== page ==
Richard Roeper Blog

Archive for August, 2013

REVIEW: “Lovelace”

Friday, August 9th, 2013

I’m Richard Roeper and coming up next, the story of the porn film that grossed hundreds of millions of dollars and ruined lives. My review of “Lovelace,” right now.

“Lovelace” is a well-made but grim film about a lost soul and the sadistic creeps that treated her like she was a sub-human toy. Set in the early 1970s and perfectly capturing the tenor of the times and the grimy underworld of the porn industry, this is the kind of movie you’ll appreciate but never really enjoy.

Amanda Seyfried does strong work here as Linda, who’s barely out of her teens and bored out of her mind, living in Florida. Robert Patrick is Linda’s stoic father, always glued to the TV, and Sharon Stone is a standout as Linda’s domineering mother.

It doesn’t make doing for the oily Chuck Traynor, played by Peter Sarsgaard, to charm Linda into a quickie marriage. Deep in debt, Chuck makes a deal for Linda to star in a little porn film becomes an international sensation.

Hank Azaria, Bobby Canavale and Chris Noth are porno filmmakers, but even they’re appalled by Chuck’s sleaziness and his abuse of Linda. Even as Hugh Hefner circles about and Johnny Carson is making nightly jokes about “Deep Throat” and there’s talk of Linda becoming a mainstream star, the reality of her life is shocking and horrific.

Seyfried is often semi-nude in “Lovelace,” but there’s nothing titillating about this film. Sex is a commodity and Linda is mere chattel to the men that casually, cruelly abuse her. That she was able to climb from their sewers and bravely tell her story is a minor miracle. Even then, though, “Lovelace” never feels triumphant or inspirational. It’s a well-made, well-acted reminder that the most famous porn star of the most famous porn movie ever made was a victim.

I give “Lovelace” a B+.

REVIEW: “We’re the Millers”

Thursday, August 8th, 2013

I’m Richard Roeper and coming up next, Jennifer Aniston is a stripper, Jason Sudeikis is a pot dealer, Emma Roberts is a runaway and Ed Helms owns a whale. OK, that’s a start. My review of “We’re the Millers,” right now.

“We’re the Millers” is the definition of a hit-and-miss comedy. I’m sure some will groan at the outrageous antics and sometimes cringe-inducing gags. But thanks to a number of bits that DO work and the likable cast, I couldn’t resist this movie.

In a role Bill Murray might have played a generation ago, Jason Sudeikis is up to the task as David, a pot dealer who cares only about himself. In debt to a ruthless drug lord played by Ed Helms—that’s right—David is forced to go to Mexico to transport a huge shipment of dope to the USA. His plan? Create a fake family of All-American dorks to throw the border guards off the scent.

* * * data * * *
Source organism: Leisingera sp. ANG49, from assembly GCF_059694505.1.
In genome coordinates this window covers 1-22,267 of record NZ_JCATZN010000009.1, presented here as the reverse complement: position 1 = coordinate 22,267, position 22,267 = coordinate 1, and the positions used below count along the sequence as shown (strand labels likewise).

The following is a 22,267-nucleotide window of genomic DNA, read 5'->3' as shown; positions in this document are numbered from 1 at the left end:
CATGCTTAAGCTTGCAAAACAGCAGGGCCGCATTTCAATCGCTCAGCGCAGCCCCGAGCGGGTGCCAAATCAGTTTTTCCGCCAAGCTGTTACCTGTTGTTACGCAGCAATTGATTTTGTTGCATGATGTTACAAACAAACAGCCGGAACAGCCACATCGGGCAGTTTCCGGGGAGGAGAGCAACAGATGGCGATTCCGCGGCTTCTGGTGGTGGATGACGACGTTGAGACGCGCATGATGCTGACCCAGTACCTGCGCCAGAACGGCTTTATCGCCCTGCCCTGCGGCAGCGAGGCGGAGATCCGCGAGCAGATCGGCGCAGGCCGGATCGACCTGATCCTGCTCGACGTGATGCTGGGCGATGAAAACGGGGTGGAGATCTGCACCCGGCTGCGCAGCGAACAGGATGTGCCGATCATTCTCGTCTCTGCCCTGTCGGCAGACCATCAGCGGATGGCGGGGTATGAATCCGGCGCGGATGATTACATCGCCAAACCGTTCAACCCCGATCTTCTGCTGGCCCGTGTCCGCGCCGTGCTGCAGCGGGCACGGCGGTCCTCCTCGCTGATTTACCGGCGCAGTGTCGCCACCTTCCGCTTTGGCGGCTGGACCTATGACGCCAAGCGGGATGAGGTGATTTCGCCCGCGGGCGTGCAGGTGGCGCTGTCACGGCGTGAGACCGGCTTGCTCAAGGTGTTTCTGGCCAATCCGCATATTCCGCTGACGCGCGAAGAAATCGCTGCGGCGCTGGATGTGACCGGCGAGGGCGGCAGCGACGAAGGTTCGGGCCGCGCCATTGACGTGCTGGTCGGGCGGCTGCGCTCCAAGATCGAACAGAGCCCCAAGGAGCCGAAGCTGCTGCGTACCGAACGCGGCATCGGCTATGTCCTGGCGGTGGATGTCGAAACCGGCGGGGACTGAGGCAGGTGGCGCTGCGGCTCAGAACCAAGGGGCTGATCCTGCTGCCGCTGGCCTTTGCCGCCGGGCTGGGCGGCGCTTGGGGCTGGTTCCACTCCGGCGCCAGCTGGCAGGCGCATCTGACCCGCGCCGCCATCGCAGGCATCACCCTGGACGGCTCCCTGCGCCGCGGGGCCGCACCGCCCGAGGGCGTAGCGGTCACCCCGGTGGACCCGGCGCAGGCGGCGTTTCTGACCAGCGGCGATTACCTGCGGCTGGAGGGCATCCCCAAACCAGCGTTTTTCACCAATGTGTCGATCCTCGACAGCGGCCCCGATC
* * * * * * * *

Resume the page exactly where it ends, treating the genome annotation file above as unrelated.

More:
Jennifer Aniston’s a stripper named Rose, Emma Roberts is a hardass runaway named Casey and Will Poulter is an abandoned teen named Kenny. Off they go!

We get not one but two sequences in which Aniston gets to remind us she’s in great shape. No Mr. Skin, she doesn’t get naked. Nick Offerman and Kathryn Hahn score some laughs as a couple that befriend the Millers. Helms is miscast and I guess that’s the point, but he has a couple of moments.

Once the Millers hit the road, you kinda know where this is going to end up. It’s all about the journey, and despite more than a couple of bumps in the road, “We’re the Millers” clicks on just enough cylinders to warrant a recommendation. I give it a B-.

TRAILER: ‘Monuments Men’

Thursday, August 8th, 2013

Monuments Men DTR1 Eng EAGL from Create Advertising on Vimeo.


Thursday, August 8th, 2013

TRAILER: ‘Thor: The Dark World’

Wednesday, August 7th, 2013

New teaser: Elysium

Monday, August 5th, 2013

REVIEW: “Blue Jasmine”

Monday, August 5th, 2013

I’m Richard Roeper and coming up next, Alec Baldwin, Cate Blanchett, Louis C.K. and Andrew Dice Clay star in Woody Allen’s latest movie. Wait, what? My review of “Blue Jasmine,” right now.

A few years shy of his 80th birthday, Woody Allen isn’t about to abandon the familiar opening titles, the music, and some of the themes he’s explored again and again. But six decades into his career, Woody is still capable of writing and directing one of the liveliest, funniest and sharpest movies of the year.

Allen blends “A Streetcar Named Desire,” the Bernie Madoff scandal and bits from some of his own previous films. This is one strange, sometimes uneven but mostly mesmerizing film. Cate Blanchett is devastatingly effective as Jasmine, who enjoyed great wealth and social standing in Manhattan and the Hamptons as the wife of a financial wheeler-dealer played by Alec Baldwin. But as we learn in flashbacks, it all came crumbling down.

Now Jasmine’s in San Francisco, broke and desperate but still putting on airs. She’s living with her working class sister Ginger, played by Sally Hawkins, who’s just marvelous. Andrew Dice Clay is terrific as Ginger’s ex-husband, and Louis C.K. has a nice turn as her newest love interest.

There’s a lot of unpleasantness and many an uncomfortable moment at play here, what with Jasmine’s insufferable intolerance for anything in life that’s not about her. “Blue Jasmine” provides plenty of laughs, but Blanchett’s performance is mostly the stuff of heavy, deep drama. It’s brilliant, disturbing work from a great actress.

I give “Blue Jasmine” an A-.

Forest Whitaker and Lake Bell at WLS

Monday, August 5th, 2013


The Weinermobile!

Monday, August 5th, 2013

Jennifer Aniston Talks ‘The Millers’

Friday, August 2nd, 2013

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